Visual Search: Will It Solve The Problems Stock Photo Customers Face?

Posted on 3/22/2016 by Jim Pickerell | Printable Version | Comments (1)

There is a huge amount of focus on Visual Search and its potential for the stock photo industry. In my opinion Visual Search Will Not Solve The Problems Stock Photo Customers Face. Visual search can be very useful in finding an image that the customer has a copy of in hand. It can find all the uses on the Internet of a particular image, but that’s not what most customers want.

Stock photo customers are usually looking for something they have never seen. They may be able to describe in words some of the characteristics they would like the image to have, but usually it is very difficult to describe a specific image when all you have are some vague characteristics that the image must contain

In order to know if the image is right for a project the customer must see it. Visual search can find images with certain general characteristics, but it will never be able to determine what a customer will like or reject until it has a thorough understanding of what’s in the customer’s mind and what each unique customer liked or disliked in the past.

We’re a long way from offering that kind of search. I’m very skeptical that it is even possible.

Some customers like the same things others have liked. That can be a useful tool in offering up images for review, but it is of little value when it comes to new images that no one has ever seen or liked.

Experienced editors can help to narrow the options, particularly if they have some familiarity with the type of images certain categories of customers tend to use.  Or even better yet, a particular customer and that customer’s general needs. A couple decades ago many customers worked with specific editors who knew their collection intimately and helped the customer find the right images for their uses. That method of working with customers has generally been abandoned as too costly and inefficient.

Increasingly, it seems the strategy of many collections is to say. “we have no idea which expression or body angle you’ll like so here’s everything we shot. You choose.” No matter how good the customer is at scrolling this wastes the customer’s time. Particularly, if none of the images are even remotely close to what the customer wants. Visual search will give the customer all the similars, because they are all visually similar.

When going through a collection the customer may find something that “might work.” But is there something else that would be better? The customer can save that “possible” to a lightbox and move on, but the amount of time the customer has to devote to the search places a limit on the number of images that can be seen.

The customer may take that “might work” image and do a visual search with it, but more often than not it will take the customer in the wrong direction because it doesn’t have any of those additional characteristics the customer needs.


All this takes us back to the need for better curation. If agencies want to keep customers coming back, rather than chasing them away, they must provide better curation.
    1 - They must identify the images in greatest demand and give the customers the option of viewing them first.
    2 – They must stop offering tons of similar in the basic search. Assign an experienced editor to choose one and put some type of indication in the corner of that images indicating the number of similars of that particular situation that are available for review. If the image is of general interest to the customer then with one click the customer can review all of the similars.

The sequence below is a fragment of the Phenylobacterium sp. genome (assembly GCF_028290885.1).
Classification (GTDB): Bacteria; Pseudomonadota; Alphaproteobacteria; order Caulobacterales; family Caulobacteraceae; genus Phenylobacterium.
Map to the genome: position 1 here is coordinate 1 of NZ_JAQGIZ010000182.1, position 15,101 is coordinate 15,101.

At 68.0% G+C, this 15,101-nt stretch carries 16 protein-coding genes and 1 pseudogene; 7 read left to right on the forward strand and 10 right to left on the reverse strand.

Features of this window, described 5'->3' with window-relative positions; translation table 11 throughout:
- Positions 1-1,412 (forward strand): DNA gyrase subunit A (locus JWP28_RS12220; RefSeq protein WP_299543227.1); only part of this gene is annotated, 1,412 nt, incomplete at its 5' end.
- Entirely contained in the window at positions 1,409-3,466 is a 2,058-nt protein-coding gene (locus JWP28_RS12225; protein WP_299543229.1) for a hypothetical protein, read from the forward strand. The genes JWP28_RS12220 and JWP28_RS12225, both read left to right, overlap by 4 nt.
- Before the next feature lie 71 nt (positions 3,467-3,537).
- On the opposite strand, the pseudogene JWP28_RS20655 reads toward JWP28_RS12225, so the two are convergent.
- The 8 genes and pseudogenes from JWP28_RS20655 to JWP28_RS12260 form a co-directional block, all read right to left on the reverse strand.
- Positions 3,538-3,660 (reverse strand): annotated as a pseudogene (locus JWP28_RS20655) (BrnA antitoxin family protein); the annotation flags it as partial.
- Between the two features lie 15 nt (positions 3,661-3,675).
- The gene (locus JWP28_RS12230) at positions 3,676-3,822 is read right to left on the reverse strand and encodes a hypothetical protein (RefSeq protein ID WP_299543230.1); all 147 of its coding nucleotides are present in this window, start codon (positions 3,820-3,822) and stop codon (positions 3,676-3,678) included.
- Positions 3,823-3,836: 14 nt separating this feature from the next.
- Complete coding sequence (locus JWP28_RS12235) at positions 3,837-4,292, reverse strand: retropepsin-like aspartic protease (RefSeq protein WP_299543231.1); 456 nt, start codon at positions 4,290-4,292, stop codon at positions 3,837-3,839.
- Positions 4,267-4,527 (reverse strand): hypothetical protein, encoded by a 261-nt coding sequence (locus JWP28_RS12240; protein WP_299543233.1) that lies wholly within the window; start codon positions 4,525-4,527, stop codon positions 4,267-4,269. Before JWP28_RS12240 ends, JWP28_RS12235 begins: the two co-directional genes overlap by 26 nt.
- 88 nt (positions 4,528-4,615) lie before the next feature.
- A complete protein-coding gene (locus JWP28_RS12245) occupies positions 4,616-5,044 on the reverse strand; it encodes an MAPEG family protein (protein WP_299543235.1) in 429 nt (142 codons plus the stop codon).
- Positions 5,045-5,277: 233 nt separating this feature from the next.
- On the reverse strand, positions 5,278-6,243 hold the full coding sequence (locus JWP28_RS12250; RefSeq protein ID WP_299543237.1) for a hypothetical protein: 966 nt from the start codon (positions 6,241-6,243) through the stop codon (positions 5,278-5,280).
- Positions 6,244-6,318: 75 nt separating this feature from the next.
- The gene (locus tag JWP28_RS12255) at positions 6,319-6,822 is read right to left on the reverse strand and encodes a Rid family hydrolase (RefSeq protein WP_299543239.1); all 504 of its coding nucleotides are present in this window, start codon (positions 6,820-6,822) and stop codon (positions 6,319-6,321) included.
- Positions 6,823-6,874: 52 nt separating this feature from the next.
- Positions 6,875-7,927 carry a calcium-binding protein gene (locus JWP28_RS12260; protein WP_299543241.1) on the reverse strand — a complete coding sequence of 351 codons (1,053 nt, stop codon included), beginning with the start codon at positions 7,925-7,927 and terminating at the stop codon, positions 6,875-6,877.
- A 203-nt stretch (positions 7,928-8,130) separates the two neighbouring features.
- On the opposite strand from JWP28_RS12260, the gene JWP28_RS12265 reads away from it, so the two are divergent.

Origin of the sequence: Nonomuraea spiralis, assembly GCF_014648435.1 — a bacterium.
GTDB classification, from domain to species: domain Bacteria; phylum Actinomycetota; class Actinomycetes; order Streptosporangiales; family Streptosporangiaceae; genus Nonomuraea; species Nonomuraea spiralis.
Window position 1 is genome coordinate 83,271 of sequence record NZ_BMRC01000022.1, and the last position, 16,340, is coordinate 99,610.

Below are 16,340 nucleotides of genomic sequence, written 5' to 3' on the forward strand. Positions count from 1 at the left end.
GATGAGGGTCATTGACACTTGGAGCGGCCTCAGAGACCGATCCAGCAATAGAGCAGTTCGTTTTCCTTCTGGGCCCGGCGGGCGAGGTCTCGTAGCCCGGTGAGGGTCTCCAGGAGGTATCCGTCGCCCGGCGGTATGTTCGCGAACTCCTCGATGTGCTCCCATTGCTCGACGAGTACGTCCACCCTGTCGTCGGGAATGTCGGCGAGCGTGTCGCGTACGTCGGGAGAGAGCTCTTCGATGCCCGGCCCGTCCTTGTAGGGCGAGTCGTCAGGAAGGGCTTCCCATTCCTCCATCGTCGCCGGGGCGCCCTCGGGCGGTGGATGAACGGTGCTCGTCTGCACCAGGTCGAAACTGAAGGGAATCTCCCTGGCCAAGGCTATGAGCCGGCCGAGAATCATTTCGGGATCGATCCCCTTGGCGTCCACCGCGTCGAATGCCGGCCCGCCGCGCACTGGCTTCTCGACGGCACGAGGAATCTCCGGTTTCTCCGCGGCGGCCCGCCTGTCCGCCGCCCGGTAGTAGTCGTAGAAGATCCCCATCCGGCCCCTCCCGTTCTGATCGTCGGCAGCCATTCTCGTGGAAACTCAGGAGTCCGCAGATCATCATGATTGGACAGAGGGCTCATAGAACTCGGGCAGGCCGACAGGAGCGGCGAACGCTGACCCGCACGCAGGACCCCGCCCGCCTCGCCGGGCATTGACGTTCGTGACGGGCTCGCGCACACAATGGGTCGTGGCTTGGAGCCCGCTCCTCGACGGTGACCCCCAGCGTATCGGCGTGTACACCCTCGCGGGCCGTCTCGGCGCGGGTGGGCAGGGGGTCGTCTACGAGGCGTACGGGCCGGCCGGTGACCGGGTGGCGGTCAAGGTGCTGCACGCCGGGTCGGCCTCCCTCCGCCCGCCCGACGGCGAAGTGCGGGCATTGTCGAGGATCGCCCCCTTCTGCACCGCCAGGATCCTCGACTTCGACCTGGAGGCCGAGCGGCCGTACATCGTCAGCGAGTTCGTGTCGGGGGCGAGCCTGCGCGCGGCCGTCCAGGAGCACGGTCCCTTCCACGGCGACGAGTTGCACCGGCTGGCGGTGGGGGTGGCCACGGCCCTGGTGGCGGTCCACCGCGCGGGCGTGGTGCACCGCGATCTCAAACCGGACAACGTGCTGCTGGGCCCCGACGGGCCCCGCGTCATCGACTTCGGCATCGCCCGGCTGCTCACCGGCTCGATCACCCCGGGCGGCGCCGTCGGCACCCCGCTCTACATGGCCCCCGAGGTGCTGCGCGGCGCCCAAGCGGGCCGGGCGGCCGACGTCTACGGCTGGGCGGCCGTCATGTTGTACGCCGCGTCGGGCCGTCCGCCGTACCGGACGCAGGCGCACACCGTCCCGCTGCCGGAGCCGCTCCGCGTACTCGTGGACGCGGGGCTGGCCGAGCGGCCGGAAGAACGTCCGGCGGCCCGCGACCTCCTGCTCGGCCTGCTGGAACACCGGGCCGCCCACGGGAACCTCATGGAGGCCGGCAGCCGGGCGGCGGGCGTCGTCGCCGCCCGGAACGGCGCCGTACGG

3 – Put less emphasis on acquiring tons of images, and more on editing.
    4 – Be willing to spend some money on editing.

Copyright © 2016 Jim Pickerell. The above article may not be copied, reproduced, excerpted or distributed in any manner without written permission from the author. All requests should be submitted to Selling Stock at 10319 Westlake Drive, Suite 162, Bethesda, MD 20817, phone 301-461-7627, e-mail: wvz@fpcubgbf.pbz

Jim Pickerell is founder of, an online newsletter that publishes daily. He is also available for personal telephone consultations on pricing and other matters related to stock photography. He occasionally acts as an expert witness on matters related to stock photography. For his current curriculum vitae go to:  


  • Sheron Resnick Posted Mar 23, 2016
    Dear Jim:

    I concur with your analysis. 20/20 Software has had quite a bit of experience with visual search. Over the years we have implemented it on four different websites, with three different technologies, and multiple strategies. We have used the "more like this" strategy and the "upload a sample" strategy.

    What we found was that, by and large, visual search was not that helpful to users. We tracked the amount of visual searches that users did, and it was never more than 10% of all searches, averaging about 5%. We did focus groups to see if buyers found it to be helpful, and by and large they did not.

    The strategy that worked the best was to combine keywords with visual search, so that, if searching for dogs, the resulting visual-search images were all of dogs, not cats, lions, tigers, and hyenas. A small percentage, people liked that the visual search gave them options other than "dog", but usually they were looking for a dog and were annoyed to get other animals. By and large, in our focus groups, people were more satisfied with narrowing by keyword than expanding using "more like this".

    Shutterstock is currently using the "upload a sample" strategy. This works best when you find an image on one site and want to see if it's cheaper on Shutterstock. It definitely works for that purpose. It will be interesting to see how this works for them.


    Don Resnick

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